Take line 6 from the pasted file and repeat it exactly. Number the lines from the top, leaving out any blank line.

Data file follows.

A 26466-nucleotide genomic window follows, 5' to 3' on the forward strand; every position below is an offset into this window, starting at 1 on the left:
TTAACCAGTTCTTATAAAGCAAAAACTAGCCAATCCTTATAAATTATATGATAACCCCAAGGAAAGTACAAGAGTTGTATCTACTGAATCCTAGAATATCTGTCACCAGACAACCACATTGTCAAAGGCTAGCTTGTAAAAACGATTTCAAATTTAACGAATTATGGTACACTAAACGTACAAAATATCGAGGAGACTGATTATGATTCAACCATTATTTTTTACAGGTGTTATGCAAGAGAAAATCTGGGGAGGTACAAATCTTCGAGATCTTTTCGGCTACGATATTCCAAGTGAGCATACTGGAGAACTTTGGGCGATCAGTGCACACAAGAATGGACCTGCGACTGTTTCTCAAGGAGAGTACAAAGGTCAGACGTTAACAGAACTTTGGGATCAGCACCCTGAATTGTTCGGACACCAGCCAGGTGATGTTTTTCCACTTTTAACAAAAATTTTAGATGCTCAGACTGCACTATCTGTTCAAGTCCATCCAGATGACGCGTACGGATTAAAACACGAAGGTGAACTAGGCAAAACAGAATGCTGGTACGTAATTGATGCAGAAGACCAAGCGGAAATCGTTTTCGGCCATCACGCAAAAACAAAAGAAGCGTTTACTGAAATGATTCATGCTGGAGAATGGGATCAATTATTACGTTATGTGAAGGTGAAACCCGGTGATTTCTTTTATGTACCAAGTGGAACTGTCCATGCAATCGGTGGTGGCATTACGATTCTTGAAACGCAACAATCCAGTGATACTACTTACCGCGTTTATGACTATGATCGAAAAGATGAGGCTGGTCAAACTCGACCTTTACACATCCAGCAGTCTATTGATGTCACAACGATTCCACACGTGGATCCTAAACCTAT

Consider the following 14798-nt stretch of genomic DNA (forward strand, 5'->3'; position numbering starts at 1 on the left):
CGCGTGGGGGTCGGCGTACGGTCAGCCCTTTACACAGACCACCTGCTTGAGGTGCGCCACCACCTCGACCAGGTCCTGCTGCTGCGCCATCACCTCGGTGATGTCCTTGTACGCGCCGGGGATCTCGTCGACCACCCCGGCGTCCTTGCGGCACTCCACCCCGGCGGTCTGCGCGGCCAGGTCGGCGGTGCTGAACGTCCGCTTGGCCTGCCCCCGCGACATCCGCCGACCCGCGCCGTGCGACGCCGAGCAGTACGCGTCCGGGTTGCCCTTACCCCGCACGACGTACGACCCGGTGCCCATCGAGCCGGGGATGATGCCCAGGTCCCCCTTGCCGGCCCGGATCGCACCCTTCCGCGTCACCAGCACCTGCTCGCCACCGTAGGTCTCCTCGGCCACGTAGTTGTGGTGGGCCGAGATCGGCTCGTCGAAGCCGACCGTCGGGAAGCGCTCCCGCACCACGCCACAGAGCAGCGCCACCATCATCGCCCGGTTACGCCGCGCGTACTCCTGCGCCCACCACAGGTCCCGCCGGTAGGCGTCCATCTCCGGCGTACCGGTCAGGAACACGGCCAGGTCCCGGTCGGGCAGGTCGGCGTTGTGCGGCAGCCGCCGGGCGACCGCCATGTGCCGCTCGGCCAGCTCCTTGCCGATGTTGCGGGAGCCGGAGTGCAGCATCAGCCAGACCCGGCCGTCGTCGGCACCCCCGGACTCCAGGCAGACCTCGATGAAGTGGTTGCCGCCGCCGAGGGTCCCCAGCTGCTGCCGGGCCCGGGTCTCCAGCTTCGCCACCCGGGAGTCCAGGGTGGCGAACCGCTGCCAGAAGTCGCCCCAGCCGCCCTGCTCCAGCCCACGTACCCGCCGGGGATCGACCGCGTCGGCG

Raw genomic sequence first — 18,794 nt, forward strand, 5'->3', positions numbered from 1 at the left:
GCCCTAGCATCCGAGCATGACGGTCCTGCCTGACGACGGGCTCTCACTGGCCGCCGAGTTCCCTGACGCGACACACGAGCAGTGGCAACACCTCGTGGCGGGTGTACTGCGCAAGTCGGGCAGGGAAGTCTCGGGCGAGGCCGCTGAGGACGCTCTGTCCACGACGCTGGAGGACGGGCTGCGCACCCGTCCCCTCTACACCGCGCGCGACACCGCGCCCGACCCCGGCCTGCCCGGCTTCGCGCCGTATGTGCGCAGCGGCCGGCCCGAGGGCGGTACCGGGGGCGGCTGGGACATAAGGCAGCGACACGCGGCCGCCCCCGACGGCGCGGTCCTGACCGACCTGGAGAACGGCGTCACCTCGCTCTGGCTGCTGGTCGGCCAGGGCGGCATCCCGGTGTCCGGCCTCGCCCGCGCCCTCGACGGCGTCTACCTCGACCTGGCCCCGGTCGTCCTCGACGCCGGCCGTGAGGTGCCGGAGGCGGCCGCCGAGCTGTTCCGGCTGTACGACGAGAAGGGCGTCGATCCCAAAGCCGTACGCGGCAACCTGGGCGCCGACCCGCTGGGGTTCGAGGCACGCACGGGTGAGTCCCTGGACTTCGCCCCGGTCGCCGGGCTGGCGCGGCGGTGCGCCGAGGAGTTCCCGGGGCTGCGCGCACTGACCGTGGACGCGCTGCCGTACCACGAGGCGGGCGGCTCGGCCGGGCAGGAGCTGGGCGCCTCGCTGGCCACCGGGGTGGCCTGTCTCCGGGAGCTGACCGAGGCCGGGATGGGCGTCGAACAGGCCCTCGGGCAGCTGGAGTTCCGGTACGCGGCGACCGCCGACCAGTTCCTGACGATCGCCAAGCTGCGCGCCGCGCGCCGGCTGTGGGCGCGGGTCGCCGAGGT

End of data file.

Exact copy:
GCCCTAGCATCCGAGCATGACGGTCCTGCCTGACGACGGGCTCTCACTGGCCGCCGAGTTCCCTGACGCGACACACGAGCAGTGGCAACACCTCGTGGCGGGTGTACTGCGCAAGTCGGGCAGGGAAGTCTCGGGCGAGGCCGCTGAGGACGCTCTGTCCACGACGCTGGAGGACGGGCTGCGCACCCGTCCCCTCTACACCGCGCGCGACACCGCGCCCGACCCCGGCCTGCCCGGCTTCGCGCCGTATGTGCGCAGCGGCCGGCCCGAGGGCGGTACCGGGGGCGGCTGGGACATAAGGCAGCGACACGCGGCCGCCCCCGACGGCGCGGTCCTGACCGACCTGGAGAACGGCGTCACCTCGCTCTGGCTGCTGGTCGGCCAGGGCGGCATCCCGGTGTCCGGCCTCGCCCGCGCCCTCGACGGCGTCTACCTCGACCTGGCCCCGGTCGTCCTCGACGCCGGCCGTGAGGTGCCGGAGGCGGCCGCCGAGCTGTTCCGGCTGTACGACGAGAAGGGCGTCGATCCCAAAGCCGTACGCGGCAACCTGGGCGCCGACCCGCTGGGGTTCGAGGCACGCACGGGTGAGTCCCTGGACTTCGCCCCGGTCGCCGGGCTGGCGCGGCGGTGCGCCGAGGAGTTCCCGGGGCTGCGCGCACTGACCGTGGACGCGCTGCCGTACCACGAGGCGGGCGGCTCGGCCGGGCAGGAGCTGGGCGCCTCGCTGGCCACCGGGGTGGCCTGTCTCCGGGAGCTGACCGAGGCCGGGATGGGCGTCGAACAGGCCCTCGGGCAGCTGGAGTTCCGGTACGCGGCGACCGCCGACCAGTTCCTGACGATCGCCAAGCTGCGCGCCGCGCGCCGGCTGTGGGCGCGGGTCGCCGAGGT